To test for colorfastness, dip the corner of a “scrap” white cloth into hot water; wring out excess water. With the hot cloth wrapped around your finger, pick an inconspicuous area and press firmly on one color for several seconds. Repeat for each color. If any color transfers to the white cloth, wash the item in cold water. Some old threads, especially blacks, yellows, and reds, tend to bleed in hot water.
- When laundering colored or multi-colored items in the washer, consider adding a color-grabber cloth; something like THIS one.
- When soaking or hand-washing colored/multi-colored pieces, avoid laying them on top of each other as even “colorfast” colors can transfer.
Choose your cleaning product
Linens that are generally stain-free can be laundered in any mild cleaning product. You’ve probably seen many different ones recommended for old linens (Ivory Flakes, Biz, Orvus, etc.), and I’ve used many of them myself through the years. Most work fairly well when stains are not an issue. However, after many years of laundering antique and vintage textiles, my all-time favorite product is Restoration Linen Cleaner. I’ll tell you more about it when we get to the part of the series on stain removal, but … I never let myself run out! 2015 UPDATE I’m surprised to tell you that after many years, I have a new all-time favorite cleaner for antique and vintage linens. Mama’s Miracle Linen Soak cleans just as well as Restoration AND cleans silk. (No other cleaner I know of cleans vintage silk!) Read how MMLS won me over HERE.
Take the plunge
Washer method – launder as usual
Hand-washing – Fill sink or tub with water and cleaning product. Mix thoroughly. Add linens, being sure to leave plenty of room for movement. Soak, swishing occasionally to circulate water through fabric. Linens that simply need freshening won’t require a long soak — 20-30 minutes. If water is dirty, soak longer or repeat the process.
Handle with care
Water adds weight to fibers, so wet linens must be handled gently. Never twist or wring vintage linens. Instead, use your hands to press out the dirty water. Large items may be folded or gently rolled, pressing down on them with your hands to remove the water. Always lift and unfold carefully.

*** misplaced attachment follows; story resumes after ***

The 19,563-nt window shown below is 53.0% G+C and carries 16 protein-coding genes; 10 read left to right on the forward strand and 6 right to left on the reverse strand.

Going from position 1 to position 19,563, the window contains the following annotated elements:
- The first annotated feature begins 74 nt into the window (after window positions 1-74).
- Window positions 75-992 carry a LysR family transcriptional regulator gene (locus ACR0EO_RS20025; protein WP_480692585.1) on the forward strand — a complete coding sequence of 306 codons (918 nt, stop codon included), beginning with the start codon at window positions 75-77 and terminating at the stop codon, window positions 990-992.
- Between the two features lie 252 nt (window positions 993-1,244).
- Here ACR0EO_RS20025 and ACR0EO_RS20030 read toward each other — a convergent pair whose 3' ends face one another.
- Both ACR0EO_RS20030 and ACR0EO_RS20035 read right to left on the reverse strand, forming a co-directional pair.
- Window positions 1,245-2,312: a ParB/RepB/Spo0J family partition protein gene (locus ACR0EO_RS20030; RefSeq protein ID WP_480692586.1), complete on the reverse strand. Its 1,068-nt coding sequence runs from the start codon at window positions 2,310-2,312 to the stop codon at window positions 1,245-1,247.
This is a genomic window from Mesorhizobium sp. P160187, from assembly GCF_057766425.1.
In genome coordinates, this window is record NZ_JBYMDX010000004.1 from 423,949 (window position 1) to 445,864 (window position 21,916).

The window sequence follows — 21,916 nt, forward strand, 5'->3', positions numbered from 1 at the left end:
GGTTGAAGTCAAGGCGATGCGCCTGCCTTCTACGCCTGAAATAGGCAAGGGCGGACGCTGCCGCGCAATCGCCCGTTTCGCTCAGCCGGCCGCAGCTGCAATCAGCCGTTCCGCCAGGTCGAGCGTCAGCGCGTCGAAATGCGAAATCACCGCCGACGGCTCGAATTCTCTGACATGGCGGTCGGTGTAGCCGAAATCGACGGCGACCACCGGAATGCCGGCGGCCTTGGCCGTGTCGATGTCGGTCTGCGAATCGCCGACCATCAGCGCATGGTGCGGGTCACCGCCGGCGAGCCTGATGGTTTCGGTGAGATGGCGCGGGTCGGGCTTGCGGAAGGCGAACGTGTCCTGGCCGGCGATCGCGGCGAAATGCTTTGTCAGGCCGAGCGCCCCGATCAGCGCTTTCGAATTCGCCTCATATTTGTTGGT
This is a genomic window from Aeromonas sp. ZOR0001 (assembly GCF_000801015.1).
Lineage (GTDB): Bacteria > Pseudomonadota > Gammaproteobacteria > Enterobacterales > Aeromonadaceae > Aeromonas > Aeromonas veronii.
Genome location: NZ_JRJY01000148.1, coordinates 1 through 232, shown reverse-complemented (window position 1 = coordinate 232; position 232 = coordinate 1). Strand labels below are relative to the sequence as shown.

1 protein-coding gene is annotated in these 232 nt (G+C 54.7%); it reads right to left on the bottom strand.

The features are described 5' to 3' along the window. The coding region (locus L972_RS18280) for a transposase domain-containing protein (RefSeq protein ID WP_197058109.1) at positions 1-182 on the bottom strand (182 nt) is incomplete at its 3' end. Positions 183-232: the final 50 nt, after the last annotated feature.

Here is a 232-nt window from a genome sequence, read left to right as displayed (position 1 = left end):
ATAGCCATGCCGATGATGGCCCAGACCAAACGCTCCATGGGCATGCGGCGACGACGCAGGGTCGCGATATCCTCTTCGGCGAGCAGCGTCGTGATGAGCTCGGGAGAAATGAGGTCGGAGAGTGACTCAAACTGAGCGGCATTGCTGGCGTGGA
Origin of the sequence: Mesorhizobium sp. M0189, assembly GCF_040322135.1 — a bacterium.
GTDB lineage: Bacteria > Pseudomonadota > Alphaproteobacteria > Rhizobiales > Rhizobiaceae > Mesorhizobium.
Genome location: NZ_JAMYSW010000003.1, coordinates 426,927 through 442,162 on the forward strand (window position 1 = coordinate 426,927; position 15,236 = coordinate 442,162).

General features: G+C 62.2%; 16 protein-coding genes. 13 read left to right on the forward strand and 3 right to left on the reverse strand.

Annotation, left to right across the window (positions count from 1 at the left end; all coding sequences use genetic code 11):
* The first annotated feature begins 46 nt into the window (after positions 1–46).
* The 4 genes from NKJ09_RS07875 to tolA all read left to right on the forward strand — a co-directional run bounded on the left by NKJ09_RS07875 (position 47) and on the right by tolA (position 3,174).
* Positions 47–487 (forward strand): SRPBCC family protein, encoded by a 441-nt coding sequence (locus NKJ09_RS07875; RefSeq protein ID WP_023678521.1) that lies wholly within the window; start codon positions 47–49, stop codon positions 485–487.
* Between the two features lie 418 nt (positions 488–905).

Fill sink or tub with cold water and swish to rinse. Repeat the fill-rinse-drain process as many times as necessary until water is completely clear and signs of cleaning product are no longer visible. Be diligent with this step!
What about …
- Vinegar – Some people add vinegar to their rinse water to neutralize any cleaning product residue. I prefer to rinse really well. Others add it to cold water to “set” the dye in colored fabrics. My experience tells me that it’s rarely possible to stop colors from running if they’re inclined to do so, so I don’t routinely use vinegar.
- Non-chlorine bleach – Used sparingly, I suppose it’s okay to use, but I don’t. Since it doesn’t remove soil, it’s not a substitute for washing.
- Bleach – As a rule, don’t do it! Bleach weakens fibers and can even facilitate disintegration. It is an absolute last resort … and usually not necessary. We’ll talk more about it when we talk about stain removal.
- Dry cleaning – It’s an option, but I prefer to keep harsh chemicals away from vintage beauties whenever possible … and it’s almost always possible!
If you’re still with me, I hope I’ve given you a few things to think about … and answered some of your questions. But if there’s something I haven’t covered here that you’re wondering about, PLEASE leave a comment and ask me! Someone else may have the same question …
Next time we’ll talk about drying. Although there are several things to consider when drying vintage linens, it will be a “short and sweet” post compared this one …
Thanks for visiting. I hope you have a really great week!